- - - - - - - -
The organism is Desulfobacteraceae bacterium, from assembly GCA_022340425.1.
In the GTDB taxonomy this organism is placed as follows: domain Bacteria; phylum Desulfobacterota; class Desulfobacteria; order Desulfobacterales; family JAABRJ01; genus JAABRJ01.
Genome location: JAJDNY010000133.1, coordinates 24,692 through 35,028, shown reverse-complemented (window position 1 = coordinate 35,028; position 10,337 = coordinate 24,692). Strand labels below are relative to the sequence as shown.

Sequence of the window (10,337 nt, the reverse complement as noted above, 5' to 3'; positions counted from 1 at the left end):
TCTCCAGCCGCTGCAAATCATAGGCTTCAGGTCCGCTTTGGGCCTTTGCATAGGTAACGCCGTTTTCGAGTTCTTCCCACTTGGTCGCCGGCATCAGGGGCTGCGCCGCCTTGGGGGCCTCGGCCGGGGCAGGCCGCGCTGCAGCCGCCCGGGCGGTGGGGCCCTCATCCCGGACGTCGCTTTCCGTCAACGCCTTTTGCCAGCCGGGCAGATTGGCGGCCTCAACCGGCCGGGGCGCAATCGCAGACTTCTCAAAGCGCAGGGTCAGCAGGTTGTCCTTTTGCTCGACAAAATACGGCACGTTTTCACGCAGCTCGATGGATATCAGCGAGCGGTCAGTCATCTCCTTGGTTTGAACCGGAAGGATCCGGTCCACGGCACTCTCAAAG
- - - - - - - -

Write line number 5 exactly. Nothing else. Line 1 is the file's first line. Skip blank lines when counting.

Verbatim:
TCTCCAGCCGCTGCAAATCATAGGCTTCAGGTCCGCTTTGGGCCTTTGCATAGGTAACGCCGTTTTCGAGTTCTTCCCACTTGGTCGCCGGCATCAGGGGCTGCGCCGCCTTGGGGGCCTCGGCCGGGGCAGGCCGCGCTGCAGCCGCCCGGGCGGTGGGGCCCTCATCCCGGACGTCGCTTTCCGTCAACGCCTTTTGCCAGCCGGGCAGATTGGCGGCCTCAACCGGCCGGGGCGCAATCGCAGACTTCTCAAAGCGCAGGGTCAGCAGGTTGTCCTTTTGCTCGACAAAATACGGCACGTTTTCACGCAGCTCGATGGATATCAGCGAGCGGTCAGTCATCTCCTTGGTTTGAACCGGAAGGATCCGGTCCACGGCACTCTCAAAG